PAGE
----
Patients with infrarenal abdominal aortic aneurysm (AAA) and ≥ 30 mm neck diameter have 3 times higher risk of type 1A endoleak and 5 times higher risk of rupture at follow up after standard endovascular aneurysm repair (EVAR), as well as lower survival rate. This could tilt the scales against EVAR, or at best call for closer follow up with CT in this subgroup of patients. These findings could also lead to the evolution of prosthesis technology.
This study looked at the outcomes of EVAR in patients with ≥ 30 mm neck diameter from the ENGAGE registry (Endurant Stent Graft Natural Selection Global Postmarket Registry). Patients with ≥ 30 mm neck diameter were retrospectively compared against patients with < 30 mm neck diameter. Primary end point was 1A endoleak rate, and secondary end point was reintervention, rupture and survival.
The registry included 1257 patients followed up at mean 4 years: 97 (7.7%) had ≥30 mm intrarenal neck diameter and were compared against the 1160 remaining patients (92.3%) with <30 mm diameter. There were no differences between the groups in terms of neck length, angulation, thrombus or calcification. Mean preoperative diameter was 64.6 ± 11.3 mm with ≥30 mm diameter vs 60 ± 11.6 mm in patients with <30-mm neck diameter, which resulted significant (p<0.01).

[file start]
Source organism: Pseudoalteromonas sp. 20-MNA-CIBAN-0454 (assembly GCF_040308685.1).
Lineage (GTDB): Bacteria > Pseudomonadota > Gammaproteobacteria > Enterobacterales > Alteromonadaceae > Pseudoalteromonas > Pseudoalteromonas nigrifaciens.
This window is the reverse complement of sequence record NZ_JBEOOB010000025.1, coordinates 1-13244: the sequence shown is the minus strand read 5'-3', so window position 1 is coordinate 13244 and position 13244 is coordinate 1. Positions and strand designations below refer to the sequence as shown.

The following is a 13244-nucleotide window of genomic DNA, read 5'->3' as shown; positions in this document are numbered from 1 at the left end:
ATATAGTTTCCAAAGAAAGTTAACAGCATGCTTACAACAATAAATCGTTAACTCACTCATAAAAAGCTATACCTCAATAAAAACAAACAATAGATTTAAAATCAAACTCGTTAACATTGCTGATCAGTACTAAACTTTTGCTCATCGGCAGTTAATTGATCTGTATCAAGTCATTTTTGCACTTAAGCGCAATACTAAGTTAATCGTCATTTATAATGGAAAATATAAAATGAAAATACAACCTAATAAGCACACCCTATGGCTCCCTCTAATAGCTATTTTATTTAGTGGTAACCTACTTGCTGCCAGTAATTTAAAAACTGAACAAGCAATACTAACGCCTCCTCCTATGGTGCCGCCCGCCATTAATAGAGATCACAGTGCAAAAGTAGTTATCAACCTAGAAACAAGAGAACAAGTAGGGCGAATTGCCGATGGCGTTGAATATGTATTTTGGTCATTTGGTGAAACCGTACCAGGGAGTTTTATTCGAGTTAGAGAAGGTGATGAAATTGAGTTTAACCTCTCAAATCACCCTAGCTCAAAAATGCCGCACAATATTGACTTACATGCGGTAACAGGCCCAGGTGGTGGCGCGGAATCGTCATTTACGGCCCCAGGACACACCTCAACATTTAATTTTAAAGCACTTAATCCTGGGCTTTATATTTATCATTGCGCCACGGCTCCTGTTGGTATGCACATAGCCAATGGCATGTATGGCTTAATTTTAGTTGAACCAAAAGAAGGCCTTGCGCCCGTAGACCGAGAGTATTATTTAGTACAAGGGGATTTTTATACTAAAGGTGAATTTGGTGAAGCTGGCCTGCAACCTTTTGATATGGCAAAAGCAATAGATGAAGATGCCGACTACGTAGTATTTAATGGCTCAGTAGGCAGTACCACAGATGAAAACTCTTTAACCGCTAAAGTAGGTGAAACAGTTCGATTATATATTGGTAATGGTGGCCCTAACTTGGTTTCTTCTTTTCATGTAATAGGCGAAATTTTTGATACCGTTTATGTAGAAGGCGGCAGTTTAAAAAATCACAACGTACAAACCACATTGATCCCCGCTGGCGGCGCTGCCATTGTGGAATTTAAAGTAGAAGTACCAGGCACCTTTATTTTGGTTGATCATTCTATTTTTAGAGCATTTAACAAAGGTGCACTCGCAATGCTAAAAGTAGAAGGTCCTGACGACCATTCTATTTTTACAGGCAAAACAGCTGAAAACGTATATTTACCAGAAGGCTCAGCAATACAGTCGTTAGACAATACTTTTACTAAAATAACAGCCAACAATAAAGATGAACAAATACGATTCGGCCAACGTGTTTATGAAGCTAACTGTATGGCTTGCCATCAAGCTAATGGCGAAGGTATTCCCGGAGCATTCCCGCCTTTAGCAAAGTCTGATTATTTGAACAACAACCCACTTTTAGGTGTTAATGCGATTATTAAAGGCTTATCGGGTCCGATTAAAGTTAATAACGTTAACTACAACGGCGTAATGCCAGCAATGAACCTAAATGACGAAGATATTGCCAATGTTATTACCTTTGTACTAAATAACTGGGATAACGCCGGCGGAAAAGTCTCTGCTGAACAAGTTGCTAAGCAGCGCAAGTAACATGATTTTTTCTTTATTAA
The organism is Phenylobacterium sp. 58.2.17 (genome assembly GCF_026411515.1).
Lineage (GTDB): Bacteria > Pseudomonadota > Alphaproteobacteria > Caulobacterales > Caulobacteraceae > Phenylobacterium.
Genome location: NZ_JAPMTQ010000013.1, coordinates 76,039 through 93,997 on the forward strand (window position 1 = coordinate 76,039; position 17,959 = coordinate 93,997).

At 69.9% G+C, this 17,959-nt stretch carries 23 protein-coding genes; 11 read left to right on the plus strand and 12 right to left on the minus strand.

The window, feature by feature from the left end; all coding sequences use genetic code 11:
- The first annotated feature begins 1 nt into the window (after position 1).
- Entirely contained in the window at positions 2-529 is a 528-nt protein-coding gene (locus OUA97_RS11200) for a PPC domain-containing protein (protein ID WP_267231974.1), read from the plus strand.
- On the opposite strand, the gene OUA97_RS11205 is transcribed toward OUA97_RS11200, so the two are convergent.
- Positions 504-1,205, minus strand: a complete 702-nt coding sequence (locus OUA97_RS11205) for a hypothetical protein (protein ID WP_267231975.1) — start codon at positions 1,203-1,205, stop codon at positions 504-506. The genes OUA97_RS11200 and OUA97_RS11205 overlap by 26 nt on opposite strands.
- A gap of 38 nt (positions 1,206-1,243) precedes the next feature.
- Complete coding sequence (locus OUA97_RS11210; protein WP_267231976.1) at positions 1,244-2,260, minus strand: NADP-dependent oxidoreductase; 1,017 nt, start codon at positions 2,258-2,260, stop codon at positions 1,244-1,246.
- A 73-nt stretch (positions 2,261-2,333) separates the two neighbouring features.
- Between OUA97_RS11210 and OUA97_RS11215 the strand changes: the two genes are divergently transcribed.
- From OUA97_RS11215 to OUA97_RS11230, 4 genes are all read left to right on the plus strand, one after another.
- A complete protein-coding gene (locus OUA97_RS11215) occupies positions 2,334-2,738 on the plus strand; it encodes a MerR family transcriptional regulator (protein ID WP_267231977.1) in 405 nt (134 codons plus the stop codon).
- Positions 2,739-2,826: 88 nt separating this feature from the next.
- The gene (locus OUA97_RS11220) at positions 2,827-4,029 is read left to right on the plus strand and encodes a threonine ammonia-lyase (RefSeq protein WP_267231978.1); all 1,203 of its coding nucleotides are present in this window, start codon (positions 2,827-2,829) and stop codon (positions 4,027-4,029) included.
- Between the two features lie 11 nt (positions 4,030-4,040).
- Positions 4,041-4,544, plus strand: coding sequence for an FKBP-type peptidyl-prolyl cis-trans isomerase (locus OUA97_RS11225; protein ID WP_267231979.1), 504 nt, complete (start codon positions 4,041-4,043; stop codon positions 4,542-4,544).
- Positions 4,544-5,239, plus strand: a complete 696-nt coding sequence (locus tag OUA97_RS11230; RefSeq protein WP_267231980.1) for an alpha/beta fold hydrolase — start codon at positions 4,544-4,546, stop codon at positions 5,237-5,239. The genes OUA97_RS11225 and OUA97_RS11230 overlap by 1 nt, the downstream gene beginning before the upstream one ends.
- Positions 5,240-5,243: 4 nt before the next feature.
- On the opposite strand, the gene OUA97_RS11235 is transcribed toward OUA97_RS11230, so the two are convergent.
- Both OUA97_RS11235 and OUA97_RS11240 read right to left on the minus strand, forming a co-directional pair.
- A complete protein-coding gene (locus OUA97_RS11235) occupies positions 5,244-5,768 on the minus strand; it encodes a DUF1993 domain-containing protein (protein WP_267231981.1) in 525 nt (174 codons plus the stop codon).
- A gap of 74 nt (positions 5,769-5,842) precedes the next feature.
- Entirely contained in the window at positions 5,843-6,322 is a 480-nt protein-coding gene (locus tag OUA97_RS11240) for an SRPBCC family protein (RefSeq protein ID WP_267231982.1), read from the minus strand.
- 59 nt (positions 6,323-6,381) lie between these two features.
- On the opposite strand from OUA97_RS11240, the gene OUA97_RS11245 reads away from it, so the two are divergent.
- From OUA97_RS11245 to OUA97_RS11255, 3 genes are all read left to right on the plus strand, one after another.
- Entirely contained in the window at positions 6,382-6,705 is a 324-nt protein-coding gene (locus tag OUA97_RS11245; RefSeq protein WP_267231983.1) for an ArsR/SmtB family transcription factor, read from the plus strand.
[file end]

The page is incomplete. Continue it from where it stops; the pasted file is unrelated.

Five patients in the ≥30 mm diameter group (5.2%) and 30 in the <30 mm group (2.6%) developed type 1A endoleak at 4 years (p=0.9). However, after adjusting for length, aneurysm diameter and stent graft oversizing, researchers observed endoleak type 1A risk is far elevated in patients with ≥30 mm neck diameter (HR 3.0; IC 95%, 1.0-9.3; p=0.05).
Aneurysm rupture was also far more frequent in patients with large neck diameter (HR, 5.1; IC 95%, 1.4-19.2; p=0.016).
Survival at 4 years was 61.6% in patients with ≥30 mm neck diameter and 75.2% in patients with smaller neck diameter (p=0.009).
In this study, patients with infrarenal abdominal aortic aneurysm undergoing endovascular repair presenting ≥30 mm neck diameter, have a threefold increased risk of type 1A, endoleak and fivefold increased risk of rupture, and worse survival. These data must be confirmed but still could change the standard of care for this subgroup of patients or demand much closer follow up.
Original title: Patients with large neck diameter have a higher risk of type IA endoleaks and aneurysm rupture after standard endovascular aneurysm repair.
Reference: Nelson F. G. Oliveira et al. J Vasc Surg 2018, article in press.
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